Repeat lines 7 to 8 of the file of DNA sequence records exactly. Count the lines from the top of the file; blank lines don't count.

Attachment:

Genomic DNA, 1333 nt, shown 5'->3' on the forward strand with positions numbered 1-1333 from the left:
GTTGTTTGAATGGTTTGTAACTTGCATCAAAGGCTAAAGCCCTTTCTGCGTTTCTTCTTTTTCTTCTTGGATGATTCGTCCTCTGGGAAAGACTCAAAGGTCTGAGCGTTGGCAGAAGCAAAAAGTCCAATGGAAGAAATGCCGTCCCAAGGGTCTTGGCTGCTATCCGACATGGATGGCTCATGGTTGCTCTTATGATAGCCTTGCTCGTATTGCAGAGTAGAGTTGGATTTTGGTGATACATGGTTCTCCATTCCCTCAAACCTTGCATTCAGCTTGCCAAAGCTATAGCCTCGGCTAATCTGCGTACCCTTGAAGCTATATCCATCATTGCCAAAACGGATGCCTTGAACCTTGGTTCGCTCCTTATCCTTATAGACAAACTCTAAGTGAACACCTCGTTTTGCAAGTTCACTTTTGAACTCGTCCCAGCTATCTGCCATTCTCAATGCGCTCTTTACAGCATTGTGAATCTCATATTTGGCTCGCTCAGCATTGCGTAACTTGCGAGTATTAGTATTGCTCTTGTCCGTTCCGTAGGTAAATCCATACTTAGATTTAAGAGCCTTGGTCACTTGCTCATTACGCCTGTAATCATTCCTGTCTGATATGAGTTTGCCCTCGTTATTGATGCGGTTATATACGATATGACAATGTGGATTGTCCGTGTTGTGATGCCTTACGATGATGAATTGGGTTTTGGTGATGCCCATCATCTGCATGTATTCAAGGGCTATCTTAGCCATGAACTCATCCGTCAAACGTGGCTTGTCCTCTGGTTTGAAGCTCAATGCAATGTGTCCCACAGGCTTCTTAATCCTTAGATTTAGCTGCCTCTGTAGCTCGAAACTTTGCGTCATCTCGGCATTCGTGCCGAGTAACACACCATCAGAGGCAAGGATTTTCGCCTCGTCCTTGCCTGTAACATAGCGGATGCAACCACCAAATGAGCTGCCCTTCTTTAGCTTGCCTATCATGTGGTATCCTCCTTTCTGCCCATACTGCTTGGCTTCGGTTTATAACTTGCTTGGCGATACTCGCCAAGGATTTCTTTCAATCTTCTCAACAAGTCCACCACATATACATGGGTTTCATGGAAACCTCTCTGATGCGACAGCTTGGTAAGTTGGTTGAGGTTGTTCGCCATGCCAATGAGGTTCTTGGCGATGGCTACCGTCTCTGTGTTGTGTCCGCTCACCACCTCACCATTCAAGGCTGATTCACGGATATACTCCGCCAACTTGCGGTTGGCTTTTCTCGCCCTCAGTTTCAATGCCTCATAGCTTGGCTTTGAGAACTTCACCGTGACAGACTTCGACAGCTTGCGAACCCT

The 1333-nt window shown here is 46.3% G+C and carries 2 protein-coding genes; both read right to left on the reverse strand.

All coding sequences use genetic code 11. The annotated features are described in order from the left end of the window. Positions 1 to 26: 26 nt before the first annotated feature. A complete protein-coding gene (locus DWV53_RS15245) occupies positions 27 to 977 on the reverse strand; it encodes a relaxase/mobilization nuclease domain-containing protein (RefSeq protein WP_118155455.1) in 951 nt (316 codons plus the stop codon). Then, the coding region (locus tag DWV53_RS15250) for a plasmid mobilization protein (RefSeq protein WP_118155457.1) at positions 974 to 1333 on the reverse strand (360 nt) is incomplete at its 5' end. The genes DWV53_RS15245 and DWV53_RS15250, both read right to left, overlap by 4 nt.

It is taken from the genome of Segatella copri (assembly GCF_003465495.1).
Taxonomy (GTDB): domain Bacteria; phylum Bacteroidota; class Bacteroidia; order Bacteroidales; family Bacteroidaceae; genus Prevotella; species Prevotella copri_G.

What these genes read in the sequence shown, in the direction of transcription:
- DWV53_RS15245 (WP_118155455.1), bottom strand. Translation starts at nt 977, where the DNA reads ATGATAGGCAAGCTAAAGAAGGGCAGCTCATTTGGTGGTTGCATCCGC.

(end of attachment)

What these genes read in the sequence shown, in the direction of transcription:
- DWV53_RS15245 (WP_118155455.1), bottom strand. Translation starts at nt 977, where the DNA reads ATGATAGGCAAGCTAAAGAAGGGCAGCTCATTTGGTGGTTGCATCCGC.